Monday, September 12, 2005

Pre-emptive strike in US nuclear plan - The Age

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Pre-emptive strike in US nuclear plan
By David CloudWashingtonSeptember 12, 2005
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THE Pentagon is preparing guidelines on the use of nuclear weapons that foresee possible pre-emptive strikes against terrorist groups or nations planning attacks on the US.
The draft document, the Doctrine for Joint Nuclear Operations, updates procedures for using nuclear weapons that were last changed in 1995. The plan is undergoing final review by the Pentagon's staff and by Secretary of Defence Donald Rumsfeld, and it could be finished within several weeks, according to a Pentagon official.
Much of the document restates longstanding procedures for launching a nuclear strike, including declarations that such a decision requires explicit presidential approval.
A Pentagon official confirmed that a copy of the document posted on the national security website,, was authentic.
The Bush Administration said in 2002 that a pre-emption strategy was necessary to deal with emerging threats from terrorist groups seeking unconventional weapons and from the proliferation of nuclear capability in numerous countries.
Although the unclassified document reasserts the longstanding American position that it will not make definitive statements about when nuclear weapons will be used, it describes several scenarios for using them, including circumstances under which pre-emptive use might be necessary.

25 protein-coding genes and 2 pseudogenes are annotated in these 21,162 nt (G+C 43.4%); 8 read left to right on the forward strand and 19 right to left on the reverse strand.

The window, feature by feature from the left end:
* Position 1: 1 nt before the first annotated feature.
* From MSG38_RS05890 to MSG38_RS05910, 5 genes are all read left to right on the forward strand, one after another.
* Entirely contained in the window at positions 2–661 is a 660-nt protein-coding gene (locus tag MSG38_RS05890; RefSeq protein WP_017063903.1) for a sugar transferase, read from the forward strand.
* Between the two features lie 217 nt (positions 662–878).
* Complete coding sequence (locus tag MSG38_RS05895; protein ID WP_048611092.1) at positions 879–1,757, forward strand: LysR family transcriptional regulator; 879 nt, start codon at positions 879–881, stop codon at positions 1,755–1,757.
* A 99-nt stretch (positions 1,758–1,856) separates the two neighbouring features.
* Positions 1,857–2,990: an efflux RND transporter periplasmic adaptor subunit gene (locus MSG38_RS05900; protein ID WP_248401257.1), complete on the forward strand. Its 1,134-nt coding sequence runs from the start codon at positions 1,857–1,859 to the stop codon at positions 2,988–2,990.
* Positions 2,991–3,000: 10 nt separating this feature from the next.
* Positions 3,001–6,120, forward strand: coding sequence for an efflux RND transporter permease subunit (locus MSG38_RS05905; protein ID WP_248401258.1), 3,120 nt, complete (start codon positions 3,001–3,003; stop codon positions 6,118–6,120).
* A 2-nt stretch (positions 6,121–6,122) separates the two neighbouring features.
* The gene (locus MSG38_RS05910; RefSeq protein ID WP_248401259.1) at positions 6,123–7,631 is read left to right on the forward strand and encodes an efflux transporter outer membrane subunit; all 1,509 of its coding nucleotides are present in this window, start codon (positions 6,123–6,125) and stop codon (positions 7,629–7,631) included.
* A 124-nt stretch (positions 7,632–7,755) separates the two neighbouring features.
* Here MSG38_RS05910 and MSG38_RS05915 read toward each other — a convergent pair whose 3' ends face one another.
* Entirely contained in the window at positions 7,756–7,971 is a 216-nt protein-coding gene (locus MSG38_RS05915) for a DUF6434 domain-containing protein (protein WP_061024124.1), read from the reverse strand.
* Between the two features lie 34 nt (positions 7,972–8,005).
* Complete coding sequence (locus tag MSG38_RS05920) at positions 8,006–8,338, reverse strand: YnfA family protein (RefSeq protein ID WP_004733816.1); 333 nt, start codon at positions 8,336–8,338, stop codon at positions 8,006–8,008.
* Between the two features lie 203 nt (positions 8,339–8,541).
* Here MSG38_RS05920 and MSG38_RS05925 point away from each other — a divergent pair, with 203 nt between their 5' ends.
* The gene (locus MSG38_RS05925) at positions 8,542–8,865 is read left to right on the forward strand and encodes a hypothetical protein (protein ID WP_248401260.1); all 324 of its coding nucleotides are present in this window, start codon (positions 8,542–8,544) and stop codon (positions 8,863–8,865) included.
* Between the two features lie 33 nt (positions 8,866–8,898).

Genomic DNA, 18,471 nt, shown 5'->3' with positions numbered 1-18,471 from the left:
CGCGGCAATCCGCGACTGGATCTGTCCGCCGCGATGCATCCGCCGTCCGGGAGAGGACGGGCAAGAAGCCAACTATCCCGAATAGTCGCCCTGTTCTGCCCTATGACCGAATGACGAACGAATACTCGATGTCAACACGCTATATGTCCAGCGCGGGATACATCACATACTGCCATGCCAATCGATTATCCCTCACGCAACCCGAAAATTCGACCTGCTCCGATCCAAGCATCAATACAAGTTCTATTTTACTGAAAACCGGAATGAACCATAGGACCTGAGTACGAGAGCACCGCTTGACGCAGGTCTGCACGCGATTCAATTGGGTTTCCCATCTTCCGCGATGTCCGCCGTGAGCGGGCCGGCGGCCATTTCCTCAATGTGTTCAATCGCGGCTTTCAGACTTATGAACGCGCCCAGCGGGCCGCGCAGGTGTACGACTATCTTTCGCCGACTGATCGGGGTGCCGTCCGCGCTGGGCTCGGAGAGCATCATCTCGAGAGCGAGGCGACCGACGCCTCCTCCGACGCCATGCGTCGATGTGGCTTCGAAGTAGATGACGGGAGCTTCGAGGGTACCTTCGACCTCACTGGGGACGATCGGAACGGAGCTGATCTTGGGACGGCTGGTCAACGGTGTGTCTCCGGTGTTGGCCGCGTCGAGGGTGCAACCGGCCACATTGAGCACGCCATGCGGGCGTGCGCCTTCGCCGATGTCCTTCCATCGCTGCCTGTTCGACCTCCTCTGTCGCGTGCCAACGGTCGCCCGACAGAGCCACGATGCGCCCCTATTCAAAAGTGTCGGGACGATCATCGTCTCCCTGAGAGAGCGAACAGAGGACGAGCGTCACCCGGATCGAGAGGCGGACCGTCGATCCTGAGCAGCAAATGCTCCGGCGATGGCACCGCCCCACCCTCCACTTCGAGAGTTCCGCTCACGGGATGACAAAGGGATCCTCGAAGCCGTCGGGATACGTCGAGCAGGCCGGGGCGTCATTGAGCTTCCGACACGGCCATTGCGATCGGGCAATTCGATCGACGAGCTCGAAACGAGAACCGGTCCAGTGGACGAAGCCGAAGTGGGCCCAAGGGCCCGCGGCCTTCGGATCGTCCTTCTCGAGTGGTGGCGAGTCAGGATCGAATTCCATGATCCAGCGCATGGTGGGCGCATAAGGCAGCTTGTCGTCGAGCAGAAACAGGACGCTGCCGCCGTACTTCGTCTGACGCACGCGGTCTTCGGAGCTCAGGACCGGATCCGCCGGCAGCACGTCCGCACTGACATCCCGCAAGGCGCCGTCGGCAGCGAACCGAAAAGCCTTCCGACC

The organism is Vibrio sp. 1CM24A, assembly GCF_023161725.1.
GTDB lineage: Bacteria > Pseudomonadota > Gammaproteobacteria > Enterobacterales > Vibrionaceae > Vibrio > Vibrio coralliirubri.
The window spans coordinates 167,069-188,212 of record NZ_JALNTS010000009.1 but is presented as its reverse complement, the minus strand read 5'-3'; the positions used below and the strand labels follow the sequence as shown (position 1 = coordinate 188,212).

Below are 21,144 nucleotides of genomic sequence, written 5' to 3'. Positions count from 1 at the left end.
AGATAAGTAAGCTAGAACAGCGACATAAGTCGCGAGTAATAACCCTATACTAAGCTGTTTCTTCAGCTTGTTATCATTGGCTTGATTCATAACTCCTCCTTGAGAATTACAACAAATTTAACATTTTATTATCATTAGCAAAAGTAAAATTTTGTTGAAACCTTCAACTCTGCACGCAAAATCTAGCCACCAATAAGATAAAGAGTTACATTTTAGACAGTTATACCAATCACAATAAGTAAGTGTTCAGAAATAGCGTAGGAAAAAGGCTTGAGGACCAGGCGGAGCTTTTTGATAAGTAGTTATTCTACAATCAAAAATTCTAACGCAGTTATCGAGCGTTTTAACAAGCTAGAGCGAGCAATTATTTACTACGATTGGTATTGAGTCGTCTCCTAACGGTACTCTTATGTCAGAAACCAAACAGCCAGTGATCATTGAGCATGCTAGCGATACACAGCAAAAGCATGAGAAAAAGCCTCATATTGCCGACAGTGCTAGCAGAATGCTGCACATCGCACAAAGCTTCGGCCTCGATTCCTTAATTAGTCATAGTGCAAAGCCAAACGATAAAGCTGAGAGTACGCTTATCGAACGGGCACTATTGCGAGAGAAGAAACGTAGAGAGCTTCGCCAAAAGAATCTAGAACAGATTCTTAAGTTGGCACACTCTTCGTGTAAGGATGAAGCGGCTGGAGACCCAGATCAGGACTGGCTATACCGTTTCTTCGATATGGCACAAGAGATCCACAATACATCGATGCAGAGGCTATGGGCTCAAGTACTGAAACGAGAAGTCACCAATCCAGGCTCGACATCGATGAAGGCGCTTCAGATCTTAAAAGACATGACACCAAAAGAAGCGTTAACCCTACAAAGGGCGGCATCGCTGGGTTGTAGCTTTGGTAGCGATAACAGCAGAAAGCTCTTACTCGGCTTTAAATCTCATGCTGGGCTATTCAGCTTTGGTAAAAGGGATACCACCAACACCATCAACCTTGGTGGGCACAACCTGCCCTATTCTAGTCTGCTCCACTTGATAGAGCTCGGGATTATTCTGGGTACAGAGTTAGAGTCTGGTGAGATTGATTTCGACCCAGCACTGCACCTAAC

The scenarios for a possible attack include one in which an enemy is using "or intending to use" unconventional weapons against the US, its allies or civilian populations. Another scenario for a possible pre-emptive strike is in the event of an "imminent attack from adversary biological weapons that only effects from nuclear weapons can safely destroy".
The draft document also envisions the use of atomic weapons for "attacks on adversary installations".
A copy of the draft document dated March 15 was posted on a Pentagon website for several months but was removed over the northern summer, according to the Pentagon official, who said he could not explain why it was taken down.
The draft says that to deter a potential adversary from using unconventional weapons, the US must make it "believe the United States has both the ability and will to pre-empt or retaliate promptly with responses that are credible and effective". It also says that American policy makers have "repeatedly rejected calls for adoption of a 'no first use' policy for nuclear weapons since this policy could undermine deterrence".
Californian Democrat representative Ellen Tauscher, a member of the House Armed Services Committee, said members "certainly don't want the Administration to move forward with a (nuclear) pre-emption policy" without hearings.
A spokesman for Republican senator John Warner, chairman of the Senate Armed Services Committee, said yesterday that the panel had not yet received a copy of the draft.


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